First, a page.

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Classifications
U.S. Classification43/3
International ClassificationA01M31/06
Cooperative ClassificationA01M31/06
European ClassificationA01M31/06
Legal Events
DateCodeEventDescription
Nov 21, 2003FPAYFee payment
Year of fee payment: 4
Mar 19, 2007ASAssignment
Owner name: MALLARD MACHINE, INC., ARKANSAS
Free format text: ASSIGNMENT OF ASSIGNORS INTEREST;ASSIGNOR:BROCK, ROBERT C., IV;REEL/FRAME:019028/0589
Effective date: 20070312
Apr 26, 2007ASAssignment
Owner name: HUNTWISE, INC., LOUISIANA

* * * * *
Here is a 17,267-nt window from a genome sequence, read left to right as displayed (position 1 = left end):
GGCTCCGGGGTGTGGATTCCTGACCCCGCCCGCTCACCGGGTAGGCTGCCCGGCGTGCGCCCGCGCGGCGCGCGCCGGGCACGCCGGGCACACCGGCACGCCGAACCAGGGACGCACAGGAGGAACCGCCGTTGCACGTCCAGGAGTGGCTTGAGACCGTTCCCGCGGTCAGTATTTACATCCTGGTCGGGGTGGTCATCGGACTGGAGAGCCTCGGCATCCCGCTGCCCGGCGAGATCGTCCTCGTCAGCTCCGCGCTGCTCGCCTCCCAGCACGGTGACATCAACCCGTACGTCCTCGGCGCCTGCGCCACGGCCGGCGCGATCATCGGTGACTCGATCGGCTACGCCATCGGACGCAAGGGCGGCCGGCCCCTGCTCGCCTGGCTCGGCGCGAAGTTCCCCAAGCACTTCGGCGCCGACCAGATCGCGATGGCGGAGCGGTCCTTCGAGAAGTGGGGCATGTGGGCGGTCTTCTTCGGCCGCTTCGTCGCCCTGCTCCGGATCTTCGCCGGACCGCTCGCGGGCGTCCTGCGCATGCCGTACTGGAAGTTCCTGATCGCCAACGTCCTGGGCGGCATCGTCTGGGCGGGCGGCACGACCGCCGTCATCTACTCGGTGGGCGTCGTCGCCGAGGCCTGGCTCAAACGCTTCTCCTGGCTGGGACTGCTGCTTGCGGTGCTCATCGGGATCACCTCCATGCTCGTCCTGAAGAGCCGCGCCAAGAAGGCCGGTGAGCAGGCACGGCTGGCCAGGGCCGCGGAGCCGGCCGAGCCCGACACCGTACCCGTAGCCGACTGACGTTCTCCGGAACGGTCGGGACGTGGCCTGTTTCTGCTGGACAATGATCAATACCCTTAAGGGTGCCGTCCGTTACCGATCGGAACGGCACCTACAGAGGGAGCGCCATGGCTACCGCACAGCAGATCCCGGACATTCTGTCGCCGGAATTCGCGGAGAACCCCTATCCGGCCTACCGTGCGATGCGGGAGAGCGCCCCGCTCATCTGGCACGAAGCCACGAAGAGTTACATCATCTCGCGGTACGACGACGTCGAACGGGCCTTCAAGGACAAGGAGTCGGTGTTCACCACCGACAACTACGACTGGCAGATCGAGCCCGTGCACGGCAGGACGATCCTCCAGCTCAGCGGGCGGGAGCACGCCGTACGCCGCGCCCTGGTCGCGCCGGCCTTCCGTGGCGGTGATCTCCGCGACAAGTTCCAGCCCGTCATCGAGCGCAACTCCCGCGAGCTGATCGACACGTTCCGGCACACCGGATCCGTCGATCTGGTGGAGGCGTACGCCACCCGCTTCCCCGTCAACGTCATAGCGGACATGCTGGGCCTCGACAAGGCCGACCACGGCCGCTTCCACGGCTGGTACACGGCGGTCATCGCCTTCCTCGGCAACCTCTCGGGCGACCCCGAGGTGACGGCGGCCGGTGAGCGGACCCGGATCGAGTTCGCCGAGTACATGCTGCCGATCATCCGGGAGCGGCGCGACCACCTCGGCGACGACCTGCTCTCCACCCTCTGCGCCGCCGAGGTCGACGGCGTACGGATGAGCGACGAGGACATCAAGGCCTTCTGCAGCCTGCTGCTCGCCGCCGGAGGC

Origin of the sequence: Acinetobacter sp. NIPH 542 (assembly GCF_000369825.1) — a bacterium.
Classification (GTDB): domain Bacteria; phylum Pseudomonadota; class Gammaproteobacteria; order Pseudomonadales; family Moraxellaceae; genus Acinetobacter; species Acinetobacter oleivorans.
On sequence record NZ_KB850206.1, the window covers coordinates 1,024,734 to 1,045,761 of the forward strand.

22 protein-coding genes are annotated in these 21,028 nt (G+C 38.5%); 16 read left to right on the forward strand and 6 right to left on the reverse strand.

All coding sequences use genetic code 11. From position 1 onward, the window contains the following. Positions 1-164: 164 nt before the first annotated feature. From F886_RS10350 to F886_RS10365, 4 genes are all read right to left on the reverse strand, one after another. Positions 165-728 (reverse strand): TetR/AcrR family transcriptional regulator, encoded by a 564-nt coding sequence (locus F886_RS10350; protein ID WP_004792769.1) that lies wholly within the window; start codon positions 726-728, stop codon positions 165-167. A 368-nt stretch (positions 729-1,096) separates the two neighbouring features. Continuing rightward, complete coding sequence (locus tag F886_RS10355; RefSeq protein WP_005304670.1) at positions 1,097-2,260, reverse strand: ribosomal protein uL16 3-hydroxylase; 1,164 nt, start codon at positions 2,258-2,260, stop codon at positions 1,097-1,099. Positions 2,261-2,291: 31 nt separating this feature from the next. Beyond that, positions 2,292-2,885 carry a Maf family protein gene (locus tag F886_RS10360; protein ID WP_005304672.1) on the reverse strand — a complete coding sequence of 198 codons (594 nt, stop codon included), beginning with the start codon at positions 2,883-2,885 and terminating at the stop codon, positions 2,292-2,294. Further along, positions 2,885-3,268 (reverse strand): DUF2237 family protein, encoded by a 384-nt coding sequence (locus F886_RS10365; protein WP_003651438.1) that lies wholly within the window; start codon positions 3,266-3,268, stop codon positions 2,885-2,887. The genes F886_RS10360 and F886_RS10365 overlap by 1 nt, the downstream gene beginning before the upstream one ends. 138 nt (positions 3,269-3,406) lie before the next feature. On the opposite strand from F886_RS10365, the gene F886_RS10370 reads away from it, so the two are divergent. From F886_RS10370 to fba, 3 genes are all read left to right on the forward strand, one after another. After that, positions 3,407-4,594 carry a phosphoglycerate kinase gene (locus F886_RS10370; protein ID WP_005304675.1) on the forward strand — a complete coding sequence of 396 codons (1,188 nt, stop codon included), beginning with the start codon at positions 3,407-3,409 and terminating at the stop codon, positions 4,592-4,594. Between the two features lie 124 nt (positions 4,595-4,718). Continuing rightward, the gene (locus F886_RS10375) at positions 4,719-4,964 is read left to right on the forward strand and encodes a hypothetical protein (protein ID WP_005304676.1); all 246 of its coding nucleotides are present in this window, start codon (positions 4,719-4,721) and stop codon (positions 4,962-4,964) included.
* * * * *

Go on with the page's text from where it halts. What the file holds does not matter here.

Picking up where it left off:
Free format text: ASSIGNMENT OF ASSIGNORS INTEREST;ASSIGNOR:MALLARD MACHINE, INC.;REEL/FRAME:019204/0901
Effective date: 20070409
Jan 7, 2008REMIMaintenance fee reminder mailed
Mar 12, 2008SULPSurcharge for late payment
Year of fee payment: 7
Mar 12, 2008FPAYFee payment
Year of fee payment: 8
Dec 27, 2011FPAYFee payment
Year of fee payment: 12